Rising tensions between the US and China have led to diplomatic spats and military meetings.
But in Djibouti, where the US and Chinese bases are a few miles apart, their troops generally get on well.
“Although we have this competition, the facts are that we coexist,” said General Stephen Townsend.
Rising tensions between the US and China have led to: diplomatic quarrels and risky military encountersbut where US and Chinese troops are closest together, they manage to get along, the outgoing US Africa Command commander said Thursday.
Camp Lemonnier in Djibuoti is the United States military’s only permanent base in Africa. It’s also just a few miles from a base of the Chinese People’s Liberation Army, China’s only overseas military outpost.
China officially opened its base at the end of 2017. US military leaders greeted it with concern and have formally complained to China about operations there, but there have been no problems between their personnel in Djibouti, US Army General Stephen Townsend said at a Defense Writers Group event.
“Every time there’s a near-colleague competitor in the area, you pay attention to that and be more careful, but the truth is we’ve co-existed with the Chinese base there,” said Townsend, who took command. in July 2019.
“There’s really not much tension. They actually run into each other at various engagement activities there around Djibouti City, and in the past we’ve really helped each other,” said Townsend.
“There was a fire a few years ago in the city dump, south of Camp Lemmonier, and the Djiboutians asked for help,” Townsend added. “We responded and we found ourselves, our firefighters, fighting alongside Chinese firefighters, along with Djiboutian firefighters, to bring the fire in the city’s landfill under control.”
“So even though we have this league, the facts are that we coexist there,” Townsend told reporters.
Not disturbed, but watching closely
The US and China are not alone in Djibouti. France has had a military presence there for a long time – Camp Lemonnier was founded by the French Foreign Legion — and Japan opened its only overseas military outpost there in 2011, several years after Japan and other countries began conducting anti-piracy operations off the Horn of Africa.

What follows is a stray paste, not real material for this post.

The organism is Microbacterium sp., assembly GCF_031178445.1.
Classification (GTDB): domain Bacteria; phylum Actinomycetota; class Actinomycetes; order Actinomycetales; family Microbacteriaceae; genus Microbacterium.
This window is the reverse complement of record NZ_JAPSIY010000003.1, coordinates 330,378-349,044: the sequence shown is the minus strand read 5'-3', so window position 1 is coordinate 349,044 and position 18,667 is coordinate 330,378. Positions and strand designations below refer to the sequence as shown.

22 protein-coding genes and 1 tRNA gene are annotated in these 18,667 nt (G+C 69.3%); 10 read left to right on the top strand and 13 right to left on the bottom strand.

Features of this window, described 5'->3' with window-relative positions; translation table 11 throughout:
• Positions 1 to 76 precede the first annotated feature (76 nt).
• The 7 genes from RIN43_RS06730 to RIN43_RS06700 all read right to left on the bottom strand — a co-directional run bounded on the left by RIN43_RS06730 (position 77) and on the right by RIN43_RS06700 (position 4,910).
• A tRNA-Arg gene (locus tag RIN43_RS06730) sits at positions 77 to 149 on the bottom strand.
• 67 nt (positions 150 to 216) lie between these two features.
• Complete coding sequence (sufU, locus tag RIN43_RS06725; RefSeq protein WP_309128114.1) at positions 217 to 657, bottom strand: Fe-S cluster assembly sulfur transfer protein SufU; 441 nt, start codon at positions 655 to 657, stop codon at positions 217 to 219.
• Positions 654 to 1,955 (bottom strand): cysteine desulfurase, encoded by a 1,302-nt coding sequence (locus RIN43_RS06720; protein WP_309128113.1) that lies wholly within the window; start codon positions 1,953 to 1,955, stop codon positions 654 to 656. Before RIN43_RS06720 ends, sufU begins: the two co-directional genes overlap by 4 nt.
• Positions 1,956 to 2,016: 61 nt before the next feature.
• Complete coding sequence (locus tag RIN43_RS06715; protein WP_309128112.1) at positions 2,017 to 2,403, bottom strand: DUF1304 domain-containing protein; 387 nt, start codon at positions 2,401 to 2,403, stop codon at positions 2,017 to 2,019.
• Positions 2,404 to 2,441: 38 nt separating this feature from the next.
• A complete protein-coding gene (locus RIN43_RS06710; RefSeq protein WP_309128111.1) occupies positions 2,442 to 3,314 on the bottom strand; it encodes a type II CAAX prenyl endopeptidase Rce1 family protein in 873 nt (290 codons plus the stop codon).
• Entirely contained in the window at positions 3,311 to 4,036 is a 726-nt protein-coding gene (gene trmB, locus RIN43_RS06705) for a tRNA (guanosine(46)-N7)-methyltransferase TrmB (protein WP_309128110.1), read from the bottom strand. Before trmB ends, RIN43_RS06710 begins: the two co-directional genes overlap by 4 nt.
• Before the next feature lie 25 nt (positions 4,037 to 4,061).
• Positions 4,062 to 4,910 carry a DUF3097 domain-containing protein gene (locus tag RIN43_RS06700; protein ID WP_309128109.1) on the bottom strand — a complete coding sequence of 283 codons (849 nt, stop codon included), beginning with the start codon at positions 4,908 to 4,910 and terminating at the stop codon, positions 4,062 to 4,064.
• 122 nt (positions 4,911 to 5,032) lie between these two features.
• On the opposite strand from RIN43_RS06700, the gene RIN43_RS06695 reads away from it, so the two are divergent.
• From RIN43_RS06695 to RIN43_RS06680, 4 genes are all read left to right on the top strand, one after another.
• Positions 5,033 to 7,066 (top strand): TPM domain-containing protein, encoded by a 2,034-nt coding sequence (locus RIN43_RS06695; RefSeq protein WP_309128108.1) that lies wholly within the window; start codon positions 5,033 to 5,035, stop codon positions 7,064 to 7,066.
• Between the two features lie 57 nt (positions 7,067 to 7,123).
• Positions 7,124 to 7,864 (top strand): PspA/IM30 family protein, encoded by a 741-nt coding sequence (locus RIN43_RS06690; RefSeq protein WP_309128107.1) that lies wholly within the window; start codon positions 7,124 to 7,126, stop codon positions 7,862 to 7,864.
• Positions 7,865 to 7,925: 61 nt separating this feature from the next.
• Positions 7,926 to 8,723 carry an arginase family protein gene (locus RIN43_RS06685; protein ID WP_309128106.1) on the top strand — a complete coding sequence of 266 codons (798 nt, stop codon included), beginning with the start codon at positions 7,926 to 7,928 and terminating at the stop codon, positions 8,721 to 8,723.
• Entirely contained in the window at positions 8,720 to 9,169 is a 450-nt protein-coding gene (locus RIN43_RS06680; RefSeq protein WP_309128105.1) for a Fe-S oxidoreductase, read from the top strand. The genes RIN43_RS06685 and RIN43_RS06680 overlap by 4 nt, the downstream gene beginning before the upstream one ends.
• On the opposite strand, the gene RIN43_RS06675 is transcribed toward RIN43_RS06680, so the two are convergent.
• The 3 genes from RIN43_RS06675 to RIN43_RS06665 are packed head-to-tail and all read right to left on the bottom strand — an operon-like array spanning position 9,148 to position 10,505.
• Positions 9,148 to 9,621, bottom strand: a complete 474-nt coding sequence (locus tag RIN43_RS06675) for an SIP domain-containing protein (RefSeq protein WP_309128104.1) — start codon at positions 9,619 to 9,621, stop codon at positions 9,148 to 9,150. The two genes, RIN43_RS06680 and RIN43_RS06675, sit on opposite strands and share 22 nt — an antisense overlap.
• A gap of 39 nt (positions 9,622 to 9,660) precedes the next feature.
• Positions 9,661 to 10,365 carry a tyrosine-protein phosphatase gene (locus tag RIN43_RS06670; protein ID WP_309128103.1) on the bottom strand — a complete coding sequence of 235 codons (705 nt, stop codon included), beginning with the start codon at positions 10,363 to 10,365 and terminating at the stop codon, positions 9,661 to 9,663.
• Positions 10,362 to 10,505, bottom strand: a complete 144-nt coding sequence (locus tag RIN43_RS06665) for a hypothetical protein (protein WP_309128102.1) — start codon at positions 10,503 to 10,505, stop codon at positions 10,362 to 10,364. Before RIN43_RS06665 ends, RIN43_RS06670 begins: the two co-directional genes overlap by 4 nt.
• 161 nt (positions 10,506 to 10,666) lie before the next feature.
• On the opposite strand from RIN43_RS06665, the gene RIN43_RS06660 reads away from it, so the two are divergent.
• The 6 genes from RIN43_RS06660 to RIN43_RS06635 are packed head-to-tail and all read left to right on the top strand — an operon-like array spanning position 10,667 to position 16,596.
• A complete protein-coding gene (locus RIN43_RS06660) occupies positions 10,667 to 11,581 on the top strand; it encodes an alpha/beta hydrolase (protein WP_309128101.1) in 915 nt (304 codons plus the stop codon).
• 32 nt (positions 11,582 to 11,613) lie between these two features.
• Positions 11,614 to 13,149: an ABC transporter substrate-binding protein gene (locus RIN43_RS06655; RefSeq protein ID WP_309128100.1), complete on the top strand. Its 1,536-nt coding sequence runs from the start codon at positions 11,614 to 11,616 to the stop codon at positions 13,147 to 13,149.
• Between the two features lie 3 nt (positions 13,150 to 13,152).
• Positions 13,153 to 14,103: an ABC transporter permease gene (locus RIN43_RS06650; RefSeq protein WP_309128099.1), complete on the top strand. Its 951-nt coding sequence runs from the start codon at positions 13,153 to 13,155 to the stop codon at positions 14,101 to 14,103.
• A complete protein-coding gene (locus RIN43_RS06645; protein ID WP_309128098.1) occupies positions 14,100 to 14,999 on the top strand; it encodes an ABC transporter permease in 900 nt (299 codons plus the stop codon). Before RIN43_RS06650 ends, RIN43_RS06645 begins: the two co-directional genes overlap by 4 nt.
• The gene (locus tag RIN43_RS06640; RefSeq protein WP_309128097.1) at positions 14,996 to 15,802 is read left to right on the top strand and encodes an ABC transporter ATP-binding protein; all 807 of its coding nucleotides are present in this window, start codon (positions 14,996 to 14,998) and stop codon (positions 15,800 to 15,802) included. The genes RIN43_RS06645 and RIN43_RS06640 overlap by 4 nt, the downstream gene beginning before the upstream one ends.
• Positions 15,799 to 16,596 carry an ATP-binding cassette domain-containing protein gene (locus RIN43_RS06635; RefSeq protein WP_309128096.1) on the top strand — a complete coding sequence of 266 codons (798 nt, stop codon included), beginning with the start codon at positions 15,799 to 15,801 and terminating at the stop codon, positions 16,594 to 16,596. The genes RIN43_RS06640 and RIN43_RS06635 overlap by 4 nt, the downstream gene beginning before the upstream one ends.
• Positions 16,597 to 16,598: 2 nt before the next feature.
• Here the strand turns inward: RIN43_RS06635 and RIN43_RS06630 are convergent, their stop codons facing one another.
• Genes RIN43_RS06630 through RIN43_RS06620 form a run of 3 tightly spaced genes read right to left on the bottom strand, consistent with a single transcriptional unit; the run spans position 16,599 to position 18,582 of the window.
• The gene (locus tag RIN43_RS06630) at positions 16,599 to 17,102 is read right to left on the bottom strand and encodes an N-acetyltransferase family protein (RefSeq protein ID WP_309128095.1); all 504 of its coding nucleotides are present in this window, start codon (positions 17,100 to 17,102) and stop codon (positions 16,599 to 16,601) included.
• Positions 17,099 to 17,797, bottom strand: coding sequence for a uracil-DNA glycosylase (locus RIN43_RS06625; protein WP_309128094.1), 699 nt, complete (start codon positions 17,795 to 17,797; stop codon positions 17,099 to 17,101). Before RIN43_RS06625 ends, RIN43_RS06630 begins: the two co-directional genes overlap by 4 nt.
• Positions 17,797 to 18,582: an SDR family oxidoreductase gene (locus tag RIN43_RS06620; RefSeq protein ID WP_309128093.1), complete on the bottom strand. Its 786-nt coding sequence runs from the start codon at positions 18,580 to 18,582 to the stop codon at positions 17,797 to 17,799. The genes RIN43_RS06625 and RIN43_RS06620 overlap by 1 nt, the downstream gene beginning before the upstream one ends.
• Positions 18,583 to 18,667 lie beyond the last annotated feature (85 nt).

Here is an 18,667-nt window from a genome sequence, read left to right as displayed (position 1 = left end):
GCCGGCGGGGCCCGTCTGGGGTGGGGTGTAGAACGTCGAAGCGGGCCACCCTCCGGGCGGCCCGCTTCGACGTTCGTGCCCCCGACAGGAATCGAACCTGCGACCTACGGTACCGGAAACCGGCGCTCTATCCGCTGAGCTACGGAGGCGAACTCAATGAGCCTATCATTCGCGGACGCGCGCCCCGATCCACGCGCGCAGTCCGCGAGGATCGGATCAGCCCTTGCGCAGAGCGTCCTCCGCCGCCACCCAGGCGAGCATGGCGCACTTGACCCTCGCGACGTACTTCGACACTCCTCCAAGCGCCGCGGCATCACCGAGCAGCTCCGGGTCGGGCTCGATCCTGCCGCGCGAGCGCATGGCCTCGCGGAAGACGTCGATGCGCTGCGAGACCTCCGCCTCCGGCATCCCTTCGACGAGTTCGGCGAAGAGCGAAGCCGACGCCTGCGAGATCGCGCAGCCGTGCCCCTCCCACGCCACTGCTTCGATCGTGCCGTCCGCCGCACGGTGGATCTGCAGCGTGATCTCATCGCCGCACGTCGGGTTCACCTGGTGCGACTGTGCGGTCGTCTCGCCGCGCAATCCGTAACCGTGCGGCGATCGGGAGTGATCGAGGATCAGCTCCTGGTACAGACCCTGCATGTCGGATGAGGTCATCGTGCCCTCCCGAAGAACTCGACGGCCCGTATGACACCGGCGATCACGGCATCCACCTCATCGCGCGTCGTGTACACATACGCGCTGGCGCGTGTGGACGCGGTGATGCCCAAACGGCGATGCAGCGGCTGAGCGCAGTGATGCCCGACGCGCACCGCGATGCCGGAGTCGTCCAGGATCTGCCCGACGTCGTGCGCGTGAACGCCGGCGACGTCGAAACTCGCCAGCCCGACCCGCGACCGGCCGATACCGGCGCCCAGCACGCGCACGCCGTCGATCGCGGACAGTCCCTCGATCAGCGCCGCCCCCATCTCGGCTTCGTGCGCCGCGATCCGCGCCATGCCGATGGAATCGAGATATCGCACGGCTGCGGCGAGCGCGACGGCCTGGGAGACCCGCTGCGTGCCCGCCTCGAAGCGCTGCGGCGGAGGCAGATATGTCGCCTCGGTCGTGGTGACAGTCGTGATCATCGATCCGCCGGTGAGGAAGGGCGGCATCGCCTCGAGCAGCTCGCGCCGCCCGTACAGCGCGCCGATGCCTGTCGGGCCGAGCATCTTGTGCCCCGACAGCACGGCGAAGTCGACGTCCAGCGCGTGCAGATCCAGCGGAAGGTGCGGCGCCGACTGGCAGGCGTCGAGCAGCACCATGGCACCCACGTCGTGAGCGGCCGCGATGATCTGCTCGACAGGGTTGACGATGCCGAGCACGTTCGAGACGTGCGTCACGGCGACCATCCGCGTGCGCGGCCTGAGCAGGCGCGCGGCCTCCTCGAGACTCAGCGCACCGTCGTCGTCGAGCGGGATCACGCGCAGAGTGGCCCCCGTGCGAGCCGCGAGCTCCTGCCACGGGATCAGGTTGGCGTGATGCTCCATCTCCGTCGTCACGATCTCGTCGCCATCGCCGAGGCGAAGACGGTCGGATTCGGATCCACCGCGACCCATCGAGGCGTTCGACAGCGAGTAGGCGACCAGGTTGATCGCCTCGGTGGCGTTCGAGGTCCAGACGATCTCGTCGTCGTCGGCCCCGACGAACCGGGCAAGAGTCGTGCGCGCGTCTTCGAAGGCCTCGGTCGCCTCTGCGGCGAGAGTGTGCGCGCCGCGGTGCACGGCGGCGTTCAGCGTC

China also joined those anti-piracy efforts and continues to send ships to patrol the Horn of Africa. It Delivered its 41st escort task force to the region in May.
The task forces usually consist of: three to four ships deployed for three to four monthswho spent most of that time at sea, Thomas Shugart, a naval warfare expert at the Center for a New American Security, told Insider in June.
China’s fast naval expansion means it has sent more advanced ships. “They’re modernizing those ships, so they’re coming up with more combat capability, but that’s also something any navy would probably do,” Townsend said.
Chinese troops also participate in UN missions in Africa and are likely to gain experience there, but “as a military leader this doesn’t bother me greatly,” Townsend said.
China has focused on economic engagement in Africa — which U.S. officials have criticized as exploitative and sought to counter — rather than the military sphere and has so far shunned formal alliances, Townsend said, adding that it doesn’t have many “military cooperation to build military capabilities, apart from their efforts to provide some security assistance in some of those countries.”
Townsend and other US officials, however, are not optimistic about all of China’s military activities in Africa.
The US knows “for a fact” that China is looking for additional bases in Africa, which “has my attention because of the potential implications for US military forces and US security,” Townsend said. “We have not seen that other base emerge. We know they are trying and they are negotiating with different countries.”
Townsend has warned of China’s interest in Africa’s Atlantic coast, telling lawmakers in April 2021 that Beijing had “placed bets” from Mauritania to Namibia. The Wall Street Journal reports that in December that US officials had information indicating that China was planning to establish a naval base in Equatorial Guinea. In response, an American delegation was sent in February.
The Chinese “seem to have a little bit of traction in Equatorial Guinea, so we’re keeping an eye on that,” Townsend said on Thursday. That said, we didn’t ask Equatorial Guinea to choose between us in the West or China. What we’re doing is convincing them that it’s in their best interest to stick with all of us and not be one of them. choose over the other.”
US officials continue to monitor the Chinese base in Djibouti. It borders Bab al-Mandab Street, an important hub between the Indian Ocean and the Mediterranean Sea. Townsend and others see it as a window into Beijing’s ambitions.
China recently inaugurated “a huge pier” there large enough to dock two aircraft carriers or an aircraft carrier and a large-deck amphibious vessel, Townsend said. “Why they need that capacity there, I don’t know. I suspect they are thinking very deeply about the future and their future role in that region.”
US Marine Corps Lt. Gene. Michael Langley, who has been nominated to take over Townsend, expressed similar concerns at his July 21 hearing.
“That’s a strategic bottleneck that must remain clear for freedom of trade,” Langley said of the waters around Djibouti. “That’s a strategic point that we should really be concerned about.”
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